The watch features an all titanium watch body and band. The band is a premium band, with a double clasp, screw-type pins, and a wetsuit extension. I really like the look of the band - something about the brushed titanium looks really good. I think it has something to do with the bevelling around each rectangular piece. Nice integration with the face, too. Only one little annoyance - it's not the most comfortable band on the planet. The curvature on the double clasp is a bit wrong for my wrist, which makes that part of the band dig into my wrist. also, the "double clasp" part tends to dig in as well. Maybe I need to adjust the links so that more are on one side?
The watch features a gray dial that is exactly the same color as the body and band (other dials, such as blue and black, were also available for this watch, but I really like the monochromatic look). The dial features green luminescent hour markings with arabic numerals at 12, 3, 6 and 9. Hands are matching with green luminescence. The two digital apertures feature greenish LCDs on a black background. The top aperture indicates the mode (CHR=chronograph; T2 = second time zone, etc.) where the bottom aperture indicates 3 sets of two numbers from 0-9. The hands are gorgeous, simple, also titanium colored (though a little lighter than the face). I love how the minute hand extends beyond the middle of the watch, but the hour hand doesn't. the tapering on the hands make for very precise reading of the minute. Hands move once every thirty seconds, or 120 times an hour.
The dial is surrounded with the characteristic Breitling rotating bezel engraved from 0-59, with inserts at 0, 15, 30 and 45, and a luminescent dot in the insert at 0. The bezel, and inserts, are all titanium (the watch was also available with gold inserts). Rotation is bidirectional. There are screws on the side of the bezel, every 5 minutes. Part of me likes the look of this (since it's very different than any other watch), but something simpler might have been nicer. The inserts on the bezel, especially the one at 12, have a tendancy to catch thin pieces of clothing, and I worry that one day I'm going to bend it or break it. Hasn't happened yet, though.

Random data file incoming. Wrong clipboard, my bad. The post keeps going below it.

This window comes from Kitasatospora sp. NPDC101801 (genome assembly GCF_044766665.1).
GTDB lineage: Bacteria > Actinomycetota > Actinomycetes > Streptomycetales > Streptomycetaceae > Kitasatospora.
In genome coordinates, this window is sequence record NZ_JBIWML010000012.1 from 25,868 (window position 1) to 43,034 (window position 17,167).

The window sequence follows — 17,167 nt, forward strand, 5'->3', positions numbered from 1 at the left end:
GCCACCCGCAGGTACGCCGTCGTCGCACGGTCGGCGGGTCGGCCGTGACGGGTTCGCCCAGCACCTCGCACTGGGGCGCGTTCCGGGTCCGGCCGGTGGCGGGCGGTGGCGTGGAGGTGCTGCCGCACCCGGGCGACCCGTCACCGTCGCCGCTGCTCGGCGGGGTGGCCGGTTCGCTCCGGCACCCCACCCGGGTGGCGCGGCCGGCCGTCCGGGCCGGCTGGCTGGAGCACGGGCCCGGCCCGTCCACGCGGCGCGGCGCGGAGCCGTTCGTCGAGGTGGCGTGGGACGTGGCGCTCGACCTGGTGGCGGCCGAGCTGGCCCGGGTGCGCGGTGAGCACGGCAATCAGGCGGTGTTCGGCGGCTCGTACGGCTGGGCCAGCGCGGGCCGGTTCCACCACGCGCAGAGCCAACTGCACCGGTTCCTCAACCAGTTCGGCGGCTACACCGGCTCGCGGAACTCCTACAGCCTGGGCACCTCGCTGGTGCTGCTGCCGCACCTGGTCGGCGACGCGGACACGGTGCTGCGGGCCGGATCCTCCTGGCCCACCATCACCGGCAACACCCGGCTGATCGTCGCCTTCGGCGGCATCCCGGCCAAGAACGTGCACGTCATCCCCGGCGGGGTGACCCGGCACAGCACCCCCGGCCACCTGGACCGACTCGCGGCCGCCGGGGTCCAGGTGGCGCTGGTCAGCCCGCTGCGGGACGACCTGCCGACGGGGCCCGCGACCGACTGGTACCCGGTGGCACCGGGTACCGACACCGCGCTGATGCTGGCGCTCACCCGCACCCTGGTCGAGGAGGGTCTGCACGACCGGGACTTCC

Dial is covered in a sapphire crystal with an anti-reflective coating. Mine has a tiny imperfection or scratch in the anti-reflective coating, close to the 6. I'm not sure how it got there - it was there when I bought the watch (I bought it used). I'm pretty hard on my watches, and the sapphire hasn't got a single other scratch on it, so the last owner must have banged it pretty hard to get this scratch.
Original crown, of course, marked with Breitling “B”. Not the flying wings or anchor, but just the scripted B.
Interestingly, the back of the watch contains metric conversion information purportedly useful for pilots. for example, it tells me that 2.54 cm = 1 inch, 1 cm = 0.39 inches. I guess this is a holdover from the Navitimers - I'm not sure how useful it is on this watch, since the watch doesn't have a slide rule.
Strangely, the back is a pop-off (I would expect a screw back on a watch of this quality). Probably because of the titanium - not sure how easy it is to machine a titanium screw back. Watch is considered waterproof to 50 m.
I love this watch. It's a "no excuses" watch. I can wear it anywhere - it's never "too good" (the titanium finish and the digital dials downplay it to a certain extent - no bling here); it's never "not enough" (it's a Breitling. Completely respectable in just about every circle). I can wear it in the shower, it'll wake me up in the morning (though the alarm isn't all that loud - maybe the titanium doesn't resonate as well as stainless steel?). I like the redundancy of a chronograph function and a rotating bezel. Just love this watch.